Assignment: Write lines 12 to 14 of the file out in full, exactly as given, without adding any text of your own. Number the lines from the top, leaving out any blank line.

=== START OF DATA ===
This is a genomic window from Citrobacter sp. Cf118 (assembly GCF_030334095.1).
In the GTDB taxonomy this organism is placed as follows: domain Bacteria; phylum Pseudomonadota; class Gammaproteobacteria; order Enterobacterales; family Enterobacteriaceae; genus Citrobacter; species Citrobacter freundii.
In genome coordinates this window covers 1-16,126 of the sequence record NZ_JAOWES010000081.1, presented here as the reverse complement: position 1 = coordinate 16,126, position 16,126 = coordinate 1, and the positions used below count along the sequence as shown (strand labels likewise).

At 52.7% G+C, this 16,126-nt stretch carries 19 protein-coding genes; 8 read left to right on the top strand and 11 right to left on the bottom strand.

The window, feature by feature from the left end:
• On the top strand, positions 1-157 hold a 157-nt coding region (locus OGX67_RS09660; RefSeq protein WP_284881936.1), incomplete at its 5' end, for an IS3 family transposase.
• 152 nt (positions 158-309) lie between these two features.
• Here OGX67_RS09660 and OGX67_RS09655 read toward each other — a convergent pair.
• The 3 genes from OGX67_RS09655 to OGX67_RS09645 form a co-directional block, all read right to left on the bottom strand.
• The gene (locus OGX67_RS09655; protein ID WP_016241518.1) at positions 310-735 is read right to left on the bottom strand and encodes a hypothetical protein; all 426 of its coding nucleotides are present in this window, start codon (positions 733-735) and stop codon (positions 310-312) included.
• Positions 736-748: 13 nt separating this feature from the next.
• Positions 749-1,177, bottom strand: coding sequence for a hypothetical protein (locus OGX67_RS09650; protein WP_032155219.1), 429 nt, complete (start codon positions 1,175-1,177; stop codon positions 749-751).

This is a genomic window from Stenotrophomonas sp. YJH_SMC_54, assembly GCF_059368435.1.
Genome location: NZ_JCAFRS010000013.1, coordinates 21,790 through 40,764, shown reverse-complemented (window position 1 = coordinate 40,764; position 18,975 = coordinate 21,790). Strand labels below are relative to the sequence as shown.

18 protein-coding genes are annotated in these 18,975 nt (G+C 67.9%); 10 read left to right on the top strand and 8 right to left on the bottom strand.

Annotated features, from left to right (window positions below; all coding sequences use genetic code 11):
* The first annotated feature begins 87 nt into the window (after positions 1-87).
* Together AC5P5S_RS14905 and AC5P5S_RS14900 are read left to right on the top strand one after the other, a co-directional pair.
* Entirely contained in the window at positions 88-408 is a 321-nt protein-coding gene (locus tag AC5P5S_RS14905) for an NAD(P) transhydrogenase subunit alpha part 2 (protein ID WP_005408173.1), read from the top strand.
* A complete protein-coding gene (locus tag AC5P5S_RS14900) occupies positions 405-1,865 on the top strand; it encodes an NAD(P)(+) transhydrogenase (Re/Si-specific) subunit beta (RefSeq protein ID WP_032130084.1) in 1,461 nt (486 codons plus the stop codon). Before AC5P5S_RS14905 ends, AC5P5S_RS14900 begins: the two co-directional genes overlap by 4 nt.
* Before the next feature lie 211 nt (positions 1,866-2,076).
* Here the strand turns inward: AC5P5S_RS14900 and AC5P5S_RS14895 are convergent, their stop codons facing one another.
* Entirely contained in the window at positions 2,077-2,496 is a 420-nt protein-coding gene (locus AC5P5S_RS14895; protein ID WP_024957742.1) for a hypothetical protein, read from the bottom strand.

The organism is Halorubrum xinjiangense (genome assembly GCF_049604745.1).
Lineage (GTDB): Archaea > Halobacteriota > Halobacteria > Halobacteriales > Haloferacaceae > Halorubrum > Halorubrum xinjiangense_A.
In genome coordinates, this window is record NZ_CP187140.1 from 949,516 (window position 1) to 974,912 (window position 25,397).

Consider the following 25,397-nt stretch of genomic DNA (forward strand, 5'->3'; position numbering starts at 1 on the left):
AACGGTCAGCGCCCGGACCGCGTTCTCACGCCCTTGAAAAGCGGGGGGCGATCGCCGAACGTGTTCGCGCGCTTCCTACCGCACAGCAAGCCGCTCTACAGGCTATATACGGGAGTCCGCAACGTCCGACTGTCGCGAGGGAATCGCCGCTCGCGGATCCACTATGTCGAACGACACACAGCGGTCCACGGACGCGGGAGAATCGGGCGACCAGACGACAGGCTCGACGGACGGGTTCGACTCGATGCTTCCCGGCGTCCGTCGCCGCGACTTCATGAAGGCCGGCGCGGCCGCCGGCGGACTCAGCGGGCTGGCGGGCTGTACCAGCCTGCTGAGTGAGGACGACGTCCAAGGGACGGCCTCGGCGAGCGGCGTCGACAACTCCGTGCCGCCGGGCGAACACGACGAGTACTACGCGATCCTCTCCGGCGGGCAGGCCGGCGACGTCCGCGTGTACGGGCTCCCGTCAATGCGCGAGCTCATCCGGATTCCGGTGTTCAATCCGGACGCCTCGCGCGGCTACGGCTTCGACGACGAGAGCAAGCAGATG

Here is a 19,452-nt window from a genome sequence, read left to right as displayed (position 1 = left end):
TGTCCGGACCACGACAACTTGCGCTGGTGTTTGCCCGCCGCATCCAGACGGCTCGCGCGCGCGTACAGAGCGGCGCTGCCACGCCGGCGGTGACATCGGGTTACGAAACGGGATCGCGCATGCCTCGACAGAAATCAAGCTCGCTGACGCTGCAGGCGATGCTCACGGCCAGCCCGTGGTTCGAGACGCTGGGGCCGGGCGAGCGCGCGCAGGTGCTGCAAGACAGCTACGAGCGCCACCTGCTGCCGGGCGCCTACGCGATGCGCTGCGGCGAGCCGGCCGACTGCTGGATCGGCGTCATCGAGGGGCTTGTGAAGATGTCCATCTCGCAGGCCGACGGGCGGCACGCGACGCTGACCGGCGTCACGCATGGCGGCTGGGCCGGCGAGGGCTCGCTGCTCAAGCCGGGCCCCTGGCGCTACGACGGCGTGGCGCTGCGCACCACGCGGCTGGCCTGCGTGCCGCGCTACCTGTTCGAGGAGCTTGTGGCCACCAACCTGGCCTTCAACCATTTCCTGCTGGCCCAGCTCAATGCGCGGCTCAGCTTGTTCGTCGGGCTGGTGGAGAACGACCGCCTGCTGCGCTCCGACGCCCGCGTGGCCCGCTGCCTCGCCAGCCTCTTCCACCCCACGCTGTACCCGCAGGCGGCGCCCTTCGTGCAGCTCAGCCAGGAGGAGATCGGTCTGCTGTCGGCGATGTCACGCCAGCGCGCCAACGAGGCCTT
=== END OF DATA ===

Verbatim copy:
• Positions 749-1,177, bottom strand: coding sequence for a hypothetical protein (locus OGX67_RS09650; protein WP_032155219.1), 429 nt, complete (start codon positions 1,175-1,177; stop codon positions 749-751).

This is a genomic window from Stenotrophomonas sp. YJH_SMC_54, assembly GCF_059368435.1.
Genome location: NZ_JCAFRS010000013.1, coordinates 21,790 through 40,764, shown reverse-complemented (window position 1 = coordinate 40,764; position 18,975 = coordinate 21,790). Strand labels below are relative to the sequence as shown.